This is a direct approach, something I sometimes avoid. I prefer to persuade, bring along, educate, and the like. But sometimes confrontation or directness is necessary, and there are conversations that we ought not avoid. Often, everyone is relieved when such issues are brought out in the open in an honest, up front way. For instance, a struggling employee often knows when he or she is struggling or misplaced, and is relieved to be able to talk about.

Scott's book is a quick read and decently interesting. But I think that this is the best part of the book.

What do you think of the author's advice on fierce conversations?

Saturday, December 13, 2008

News Story - Bikini-clad women make men impatient

Here is a very interesting news report called "Bikini-clad women make men impatient." (Don't worry, there are no pictures.) It seems that sexual stimulus makes men impatient about non-sex related decisions, such as what to spend or buy. No wonder sex is used so much in advertising. Not only does it get men's attention, but it also causes them to buy more impulsively.

I guess we are pretty pathetic.

Why did God make men this way?!

Thursday, December 11, 2008

Check it out - Cool video of children saying Lord's Prayer

The Lord's Prayer from Clint Loveness on Vimeo.

Here is a cute video with children saying the Lord's Prayer. Do you like it?

Wednesday, December 10, 2008

Astronomers may have found the "star" of Bethlehem

My friend Debra Arvin sent me this news story from NBC's website, Christmas in June? Stars Say Maybe. This article details how astronomers have looked back at the time of Jesus' birth trying to determine what "star" the wise men might have seen.

Here is a quote from the article: "The most likely candidate for the Christmas Star made its most dramatic appearance not on Dec. 25 in the year 1 A.D., but on June 17 in the year 2 B.C. What's more, that event was not the appearance of a single bright star, but a grand conjunction involving the brightest planets and one of the brightest stars in the sky."

What do you think of this story?

Tuesday, December 09, 2008

Missionaries in the work office

In the Savannah Morning News, Dana Clark writes an article named Missionaries in the office. The article describes how Danny Falligant, an attorney, sets up Bible study groups in workplaces.

Clarks says that "many people of faith turn to prayer and scripture whenever facing stress or frustration, even when that happens at work." These groups seem to thrive, some joke, when the stock market is down.

Another Savannah resident ,John Crosby runs a ministry called Priority Insight, "a local nonprofit organization and workplace ministry that helps businesses incorporate 'Biblical principles' at work. Crosby has worked with about 90 area businesses and is involved in about 40 local office-based Bible study groups."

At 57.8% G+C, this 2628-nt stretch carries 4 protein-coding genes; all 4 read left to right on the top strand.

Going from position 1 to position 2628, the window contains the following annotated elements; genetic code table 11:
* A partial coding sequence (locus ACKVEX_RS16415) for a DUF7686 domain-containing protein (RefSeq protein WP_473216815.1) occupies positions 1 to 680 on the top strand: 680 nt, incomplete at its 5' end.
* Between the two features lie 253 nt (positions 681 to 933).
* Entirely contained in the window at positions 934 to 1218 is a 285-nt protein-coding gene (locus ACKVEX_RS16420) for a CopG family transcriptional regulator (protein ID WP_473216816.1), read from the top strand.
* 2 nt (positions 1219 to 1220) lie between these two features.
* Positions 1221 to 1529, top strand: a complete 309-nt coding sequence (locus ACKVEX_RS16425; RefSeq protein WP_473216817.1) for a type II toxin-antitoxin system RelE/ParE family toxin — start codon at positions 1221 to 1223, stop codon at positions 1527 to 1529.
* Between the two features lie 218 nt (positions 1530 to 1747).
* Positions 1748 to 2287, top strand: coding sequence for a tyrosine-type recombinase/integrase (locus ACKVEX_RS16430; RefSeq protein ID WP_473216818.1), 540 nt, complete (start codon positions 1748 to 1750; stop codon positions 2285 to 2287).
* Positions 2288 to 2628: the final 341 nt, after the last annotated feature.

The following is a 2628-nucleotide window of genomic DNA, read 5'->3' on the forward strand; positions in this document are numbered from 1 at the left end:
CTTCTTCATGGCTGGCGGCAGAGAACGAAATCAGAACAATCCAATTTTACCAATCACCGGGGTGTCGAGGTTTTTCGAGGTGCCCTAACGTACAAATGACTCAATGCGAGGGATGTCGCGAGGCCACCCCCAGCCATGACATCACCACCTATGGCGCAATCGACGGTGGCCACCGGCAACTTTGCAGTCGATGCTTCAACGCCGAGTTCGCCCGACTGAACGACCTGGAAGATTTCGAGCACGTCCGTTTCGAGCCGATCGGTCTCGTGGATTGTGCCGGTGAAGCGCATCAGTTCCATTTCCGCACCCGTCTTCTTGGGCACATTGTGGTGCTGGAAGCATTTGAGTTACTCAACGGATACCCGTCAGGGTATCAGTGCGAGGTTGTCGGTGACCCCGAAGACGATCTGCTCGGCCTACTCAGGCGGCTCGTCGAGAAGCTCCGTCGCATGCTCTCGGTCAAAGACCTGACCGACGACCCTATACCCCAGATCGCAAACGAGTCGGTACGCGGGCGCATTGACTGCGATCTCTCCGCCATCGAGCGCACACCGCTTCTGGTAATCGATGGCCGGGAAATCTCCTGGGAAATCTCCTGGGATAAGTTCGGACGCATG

Apparently, religious activities are legal in the workplace, so long as they are not mandatory.

So, what workplace rules do you have about religious things, written or unwritten? Could a workplace prayer or study group be started in your office?

Friday, December 05, 2008

90 Percent of Americans pray every day

Much has been made about the religious decline in America. It is true that Americans are increasingly deciding not to attend weekly worship. "Religion" is down in the US. But "spirituality" remains high.

One recent study found that 90% of Americans report that they pray every day. See news article on prayer.
It is interesting what Americans pray for. In a study of prayer journals of John Hopkins' patients, the study found that of prayers "twenty-eight percent were requests of God, 28 percent were prayers to both thank God and ask for help, while another 22 percent were thank yous.
The article also says that "a 2006 University of Pittsburgh Medical Center study that analyzed actuarial death rates found that weekly worship service attendance could add up to three years to a person´s life." So prayer is good for us. As if we needed a study to tell us that!
When and how often do you pray? What do you pray about?

Wednesday, December 03, 2008

Social Networking - How the internet will change how we do outreach

As a lot of you know, I just took my D.Min. class at Fuller on Ministry in the Postmodern Matrix. For my paper for this class, I'm going to be writing about how the internet will change how we do ministry and outreach, particularly through social networking sites.

In just the last two years, how people use the internet has dramatically changed with the rise of sites like Facebook. Today, people have a very public persona on these sites, giving public updates and commenting on each other's walls very personal things. In the blogosphere, we have finally found a way to be transparent. A bit ironic.